Starwood’s Sanders said career academies like the one at Waipahu High School are vital to developing the next generation of homegrown talent.
“We have many wonderful associates who have been with us for 20 to 30 years in all departments, so when you look ahead at the next five years, we have almost a third of our associates who will be reaching retirement age,” Sanders said.
Filling so many jobs at once won’t be easy for Starwood, but Sanders said the company has a proactive approach that includes outreach to local community colleges and universities.
“On the high school level, we host various job-shadow days for individual schools throughout the year, and (in February) we hosted more than 120 students for Groundhog Job Shadow Day at all four of our Waikiki properties,” he said. “These students came from schools such as Farrington, Kaiser, Kailua, Waipahu, McKinley, Roosevelt, Kaimuki, Campbell and University Lab School.”
Getting kids involved
Aggressive outreach is important since retirement isn’t the only issue contributing to workforce shortages. A number of new hotel openings also have created more jobs for the industry to fill. The Four Seasons Resort Oahu at Ko Olina aims to hire 750 people before it opens May 27. The Hilton Garden Inn also is hiring a couple hundred workers.
Matayoshi said the realization that today’s youth have a role to play in fulfilling tourism’s workforce needs of tomorrow has led to much earlier recruitment of students than in years past. While it’s good news that college enrollment for Hawaii students has climbed, many students still are going directly to work. According to the latest Hawaii college survey conducted in 2014, some 44 percent of students graduating that year were not headed to college immediately after high school.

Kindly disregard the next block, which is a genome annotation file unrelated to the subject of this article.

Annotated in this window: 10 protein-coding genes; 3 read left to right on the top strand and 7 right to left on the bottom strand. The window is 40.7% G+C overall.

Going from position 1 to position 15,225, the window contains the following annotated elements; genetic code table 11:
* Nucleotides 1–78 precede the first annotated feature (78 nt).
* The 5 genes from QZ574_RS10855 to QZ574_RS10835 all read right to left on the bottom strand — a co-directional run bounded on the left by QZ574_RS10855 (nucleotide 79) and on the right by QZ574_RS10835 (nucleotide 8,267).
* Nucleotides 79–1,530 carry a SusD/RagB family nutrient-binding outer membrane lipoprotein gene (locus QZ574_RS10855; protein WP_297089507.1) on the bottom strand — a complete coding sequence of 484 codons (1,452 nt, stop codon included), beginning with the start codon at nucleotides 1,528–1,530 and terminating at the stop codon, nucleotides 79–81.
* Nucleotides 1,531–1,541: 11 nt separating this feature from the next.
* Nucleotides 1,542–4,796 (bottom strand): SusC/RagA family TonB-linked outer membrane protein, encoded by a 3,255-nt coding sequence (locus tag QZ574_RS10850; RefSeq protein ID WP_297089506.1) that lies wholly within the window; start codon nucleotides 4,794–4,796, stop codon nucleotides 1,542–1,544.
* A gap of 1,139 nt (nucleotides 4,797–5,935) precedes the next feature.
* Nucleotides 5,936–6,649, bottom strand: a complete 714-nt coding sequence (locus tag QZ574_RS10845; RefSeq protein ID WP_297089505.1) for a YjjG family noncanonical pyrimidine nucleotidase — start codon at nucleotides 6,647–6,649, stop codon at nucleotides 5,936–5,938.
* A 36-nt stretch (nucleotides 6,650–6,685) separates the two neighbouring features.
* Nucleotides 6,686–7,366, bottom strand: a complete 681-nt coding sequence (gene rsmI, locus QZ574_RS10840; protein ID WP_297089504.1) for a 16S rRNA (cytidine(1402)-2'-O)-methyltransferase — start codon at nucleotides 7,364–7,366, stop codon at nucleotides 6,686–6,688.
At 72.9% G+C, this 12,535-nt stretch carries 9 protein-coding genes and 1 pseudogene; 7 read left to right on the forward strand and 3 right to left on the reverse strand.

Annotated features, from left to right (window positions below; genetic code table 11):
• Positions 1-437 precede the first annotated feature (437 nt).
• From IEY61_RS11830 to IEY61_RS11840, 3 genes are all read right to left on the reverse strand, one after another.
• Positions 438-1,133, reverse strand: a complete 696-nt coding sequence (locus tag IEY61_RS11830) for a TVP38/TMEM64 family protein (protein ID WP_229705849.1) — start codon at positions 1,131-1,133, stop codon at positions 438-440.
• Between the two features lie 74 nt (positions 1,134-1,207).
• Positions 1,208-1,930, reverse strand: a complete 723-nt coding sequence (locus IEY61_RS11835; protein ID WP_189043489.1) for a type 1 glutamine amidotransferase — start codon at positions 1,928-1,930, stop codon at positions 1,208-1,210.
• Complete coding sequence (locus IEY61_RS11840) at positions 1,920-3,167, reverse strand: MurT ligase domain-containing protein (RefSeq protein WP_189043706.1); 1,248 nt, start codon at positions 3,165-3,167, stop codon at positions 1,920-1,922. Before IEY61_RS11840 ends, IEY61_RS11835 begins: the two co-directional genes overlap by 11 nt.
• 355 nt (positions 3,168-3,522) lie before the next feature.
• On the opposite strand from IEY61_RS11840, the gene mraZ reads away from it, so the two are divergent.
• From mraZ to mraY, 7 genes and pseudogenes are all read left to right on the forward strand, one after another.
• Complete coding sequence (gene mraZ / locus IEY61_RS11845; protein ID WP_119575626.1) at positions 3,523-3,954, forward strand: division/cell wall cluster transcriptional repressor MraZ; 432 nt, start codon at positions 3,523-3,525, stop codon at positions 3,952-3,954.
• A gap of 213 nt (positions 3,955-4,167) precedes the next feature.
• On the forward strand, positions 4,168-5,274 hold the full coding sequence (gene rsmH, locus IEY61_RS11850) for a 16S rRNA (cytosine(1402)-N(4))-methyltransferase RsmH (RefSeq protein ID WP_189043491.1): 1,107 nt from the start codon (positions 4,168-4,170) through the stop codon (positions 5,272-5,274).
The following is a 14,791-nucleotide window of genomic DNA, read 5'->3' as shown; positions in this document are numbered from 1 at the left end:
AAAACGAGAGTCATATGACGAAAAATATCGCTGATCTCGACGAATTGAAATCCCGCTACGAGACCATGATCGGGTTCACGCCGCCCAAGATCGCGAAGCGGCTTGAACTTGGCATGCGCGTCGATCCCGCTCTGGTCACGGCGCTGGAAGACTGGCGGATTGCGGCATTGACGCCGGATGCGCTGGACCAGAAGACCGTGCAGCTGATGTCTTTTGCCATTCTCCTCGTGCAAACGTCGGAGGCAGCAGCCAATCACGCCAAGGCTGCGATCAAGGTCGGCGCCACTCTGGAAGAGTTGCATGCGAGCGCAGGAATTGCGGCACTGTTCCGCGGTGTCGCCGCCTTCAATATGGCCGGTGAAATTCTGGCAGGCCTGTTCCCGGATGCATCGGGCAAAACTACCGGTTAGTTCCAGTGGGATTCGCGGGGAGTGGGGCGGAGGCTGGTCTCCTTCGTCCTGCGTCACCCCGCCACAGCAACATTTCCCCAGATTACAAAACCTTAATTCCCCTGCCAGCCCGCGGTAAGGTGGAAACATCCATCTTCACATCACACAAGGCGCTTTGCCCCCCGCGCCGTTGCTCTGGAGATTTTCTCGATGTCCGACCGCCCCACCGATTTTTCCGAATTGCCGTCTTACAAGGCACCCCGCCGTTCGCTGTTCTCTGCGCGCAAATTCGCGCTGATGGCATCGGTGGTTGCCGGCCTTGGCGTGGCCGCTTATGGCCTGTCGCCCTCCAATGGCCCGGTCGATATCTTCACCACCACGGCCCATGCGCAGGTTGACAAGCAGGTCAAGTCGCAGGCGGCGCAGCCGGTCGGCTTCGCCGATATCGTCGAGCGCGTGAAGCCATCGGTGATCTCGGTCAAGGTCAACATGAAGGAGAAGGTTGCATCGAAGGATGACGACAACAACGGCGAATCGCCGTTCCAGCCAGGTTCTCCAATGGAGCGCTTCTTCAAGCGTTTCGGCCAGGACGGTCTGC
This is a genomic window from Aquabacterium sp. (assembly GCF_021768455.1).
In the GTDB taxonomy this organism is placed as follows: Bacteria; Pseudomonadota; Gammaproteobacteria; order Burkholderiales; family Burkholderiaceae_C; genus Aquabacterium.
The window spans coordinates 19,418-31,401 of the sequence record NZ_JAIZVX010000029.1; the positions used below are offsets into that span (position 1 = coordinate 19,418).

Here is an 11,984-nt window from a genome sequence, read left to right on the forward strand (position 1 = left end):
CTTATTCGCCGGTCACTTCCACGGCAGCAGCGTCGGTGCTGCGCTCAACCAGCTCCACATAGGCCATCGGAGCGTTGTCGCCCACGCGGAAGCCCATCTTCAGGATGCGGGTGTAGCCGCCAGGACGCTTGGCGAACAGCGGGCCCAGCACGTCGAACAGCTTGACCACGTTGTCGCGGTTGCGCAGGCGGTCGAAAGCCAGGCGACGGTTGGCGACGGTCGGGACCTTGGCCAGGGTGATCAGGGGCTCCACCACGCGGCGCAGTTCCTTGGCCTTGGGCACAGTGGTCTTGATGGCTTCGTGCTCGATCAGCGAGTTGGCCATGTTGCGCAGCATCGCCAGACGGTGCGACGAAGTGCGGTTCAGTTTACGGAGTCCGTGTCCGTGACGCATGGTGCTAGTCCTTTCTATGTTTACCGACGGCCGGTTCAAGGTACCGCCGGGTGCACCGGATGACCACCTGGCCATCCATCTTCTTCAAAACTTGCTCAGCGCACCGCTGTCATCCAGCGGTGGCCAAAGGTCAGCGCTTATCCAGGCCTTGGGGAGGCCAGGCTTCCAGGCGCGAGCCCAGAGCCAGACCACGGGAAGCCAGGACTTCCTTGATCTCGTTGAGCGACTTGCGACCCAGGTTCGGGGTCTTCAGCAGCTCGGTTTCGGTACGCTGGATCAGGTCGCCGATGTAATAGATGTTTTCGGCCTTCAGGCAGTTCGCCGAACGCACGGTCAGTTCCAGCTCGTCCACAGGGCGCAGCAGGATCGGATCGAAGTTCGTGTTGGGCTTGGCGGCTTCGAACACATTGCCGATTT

“College readiness is still very important, but there’s also a recognition that there are very good jobs that need to be filled and instead require a high level of skill and post-high-school training. They pay well and allow students to look beyond academics,” she said.
Waipahu High School Principal Keith Hayashi, who saw college enrollment by his students climb from 43 percent in 2012 to 53 percent in 2014, said the program also works to lower the high school dropout rate. Benefits like these are why Waipahu High has five business educators, the most of any school in the state.
“We’ve augmented the program through two federal Smaller Learning Communities grants. There was a lot of discussion about how to engage students and how to personalize their experience, especially in grades nine and 10 where there is the highest propensity to drop out,” Hayashi said. “We’ve got 2,500 students; it’s easy to get lost. But when you have passionate educators and kids who are passionate about learning, you get the best of both worlds.”